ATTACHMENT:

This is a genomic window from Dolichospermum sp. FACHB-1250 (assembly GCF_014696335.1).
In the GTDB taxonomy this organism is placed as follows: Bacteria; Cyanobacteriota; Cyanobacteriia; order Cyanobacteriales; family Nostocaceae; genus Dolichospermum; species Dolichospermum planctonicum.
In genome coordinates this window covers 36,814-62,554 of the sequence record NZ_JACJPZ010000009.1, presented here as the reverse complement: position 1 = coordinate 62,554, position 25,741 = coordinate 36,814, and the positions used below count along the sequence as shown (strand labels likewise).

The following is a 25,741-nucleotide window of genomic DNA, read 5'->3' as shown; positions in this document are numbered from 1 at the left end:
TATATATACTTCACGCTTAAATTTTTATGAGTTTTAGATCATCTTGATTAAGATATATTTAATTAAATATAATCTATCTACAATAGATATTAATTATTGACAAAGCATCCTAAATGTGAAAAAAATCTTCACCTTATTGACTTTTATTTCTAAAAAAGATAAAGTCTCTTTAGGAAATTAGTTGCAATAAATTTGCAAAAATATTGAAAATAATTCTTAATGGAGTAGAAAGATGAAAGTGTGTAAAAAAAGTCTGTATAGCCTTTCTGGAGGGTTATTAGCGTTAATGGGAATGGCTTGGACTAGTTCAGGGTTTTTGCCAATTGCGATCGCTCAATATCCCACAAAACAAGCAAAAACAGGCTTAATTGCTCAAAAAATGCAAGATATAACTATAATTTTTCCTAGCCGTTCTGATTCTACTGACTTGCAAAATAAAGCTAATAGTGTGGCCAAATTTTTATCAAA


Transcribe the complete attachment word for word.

This is a genomic window from Dolichospermum sp. FACHB-1250 (assembly GCF_014696335.1).
In the GTDB taxonomy this organism is placed as follows: Bacteria; Cyanobacteriota; Cyanobacteriia; order Cyanobacteriales; family Nostocaceae; genus Dolichospermum; species Dolichospermum planctonicum.
In genome coordinates this window covers 36,814-62,554 of the sequence record NZ_JACJPZ010000009.1, presented here as the reverse complement: position 1 = coordinate 62,554, position 25,741 = coordinate 36,814, and the positions used below count along the sequence as shown (strand labels likewise).

The following is a 25,741-nucleotide window of genomic DNA, read 5'->3' as shown; positions in this document are numbered from 1 at the left end:
TATATATACTTCACGCTTAAATTTTTATGAGTTTTAGATCATCTTGATTAAGATATATTTAATTAAATATAATCTATCTACAATAGATATTAATTATTGACAAAGCATCCTAAATGTGAAAAAAATCTTCACCTTATTGACTTTTATTTCTAAAAAAGATAAAGTCTCTTTAGGAAATTAGTTGCAATAAATTTGCAAAAATATTGAAAATAATTCTTAATGGAGTAGAAAGATGAAAGTGTGTAAAAAAAGTCTGTATAGCCTTTCTGGAGGGTTATTAGCGTTAATGGGAATGGCTTGGACTAGTTCAGGGTTTTTGCCAATTGCGATCGCTCAATATCCCACAAAACAAGCAAAAACAGGCTTAATTGCTCAAAAAATGCAAGATATAACTATAATTTTTCCTAGCCGTTCTGATTCTACTGACTTGCAAAATAAAGCTAATAGTGTGGCCAAATTTTTATCAAA